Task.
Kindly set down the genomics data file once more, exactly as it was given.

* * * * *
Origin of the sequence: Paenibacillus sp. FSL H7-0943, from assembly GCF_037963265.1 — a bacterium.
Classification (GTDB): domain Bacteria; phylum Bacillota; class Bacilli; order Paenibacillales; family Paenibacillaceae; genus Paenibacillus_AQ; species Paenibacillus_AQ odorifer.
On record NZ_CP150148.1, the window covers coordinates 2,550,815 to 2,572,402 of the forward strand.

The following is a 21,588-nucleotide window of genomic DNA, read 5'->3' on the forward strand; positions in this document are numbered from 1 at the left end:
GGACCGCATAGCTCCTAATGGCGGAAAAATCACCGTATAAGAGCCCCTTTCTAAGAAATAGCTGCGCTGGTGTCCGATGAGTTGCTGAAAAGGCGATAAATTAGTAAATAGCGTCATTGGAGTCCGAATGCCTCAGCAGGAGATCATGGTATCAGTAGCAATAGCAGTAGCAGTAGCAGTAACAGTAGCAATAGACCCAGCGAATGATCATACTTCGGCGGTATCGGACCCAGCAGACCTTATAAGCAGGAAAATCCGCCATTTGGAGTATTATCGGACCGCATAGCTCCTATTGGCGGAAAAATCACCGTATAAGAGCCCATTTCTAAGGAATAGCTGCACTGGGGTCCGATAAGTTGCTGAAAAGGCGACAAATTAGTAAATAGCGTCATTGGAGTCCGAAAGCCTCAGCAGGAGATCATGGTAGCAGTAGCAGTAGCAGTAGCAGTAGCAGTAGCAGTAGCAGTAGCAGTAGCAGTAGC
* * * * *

Origin of the sequence: Paenibacillus sp. FSL H7-0943, from assembly GCF_037963265.1 — a bacterium.
Classification (GTDB): domain Bacteria; phylum Bacillota; class Bacilli; order Paenibacillales; family Paenibacillaceae; genus Paenibacillus_AQ; species Paenibacillus_AQ odorifer.
On record NZ_CP150148.1, the window covers coordinates 2,550,815 to 2,572,402 of the forward strand.

The following is a 21,588-nucleotide window of genomic DNA, read 5'->3' on the forward strand; positions in this document are numbered from 1 at the left end:
GGACCGCATAGCTCCTAATGGCGGAAAAATCACCGTATAAGAGCCCCTTTCTAAGAAATAGCTGCGCTGGTGTCCGATGAGTTGCTGAAAAGGCGATAAATTAGTAAATAGCGTCATTGGAGTCCGAATGCCTCAGCAGGAGATCATGGTATCAGTAGCAATAGCAGTAGCAGTAGCAGTAACAGTAGCAATAGACCCAGCGAATGATCATACTTCGGCGGTATCGGACCCAGCAGACCTTATAAGCAGGAAAATCCGCCATTTGGAGTATTATCGGACCGCATAGCTCCTATTGGCGGAAAAATCACCGTATAAGAGCCCATTTCTAAGGAATAGCTGCACTGGGGTCCGATAAGTTGCTGAAAAGGCGACAAATTAGTAAATAGCGTCATTGGAGTCCGAAAGCCTCAGCAGGAGATCATGGTAGCAGTAGCAGTAGCAGTAGCAGTAGCAGTAGCAGTAGCAGTAGCAGTAGCAGTAGC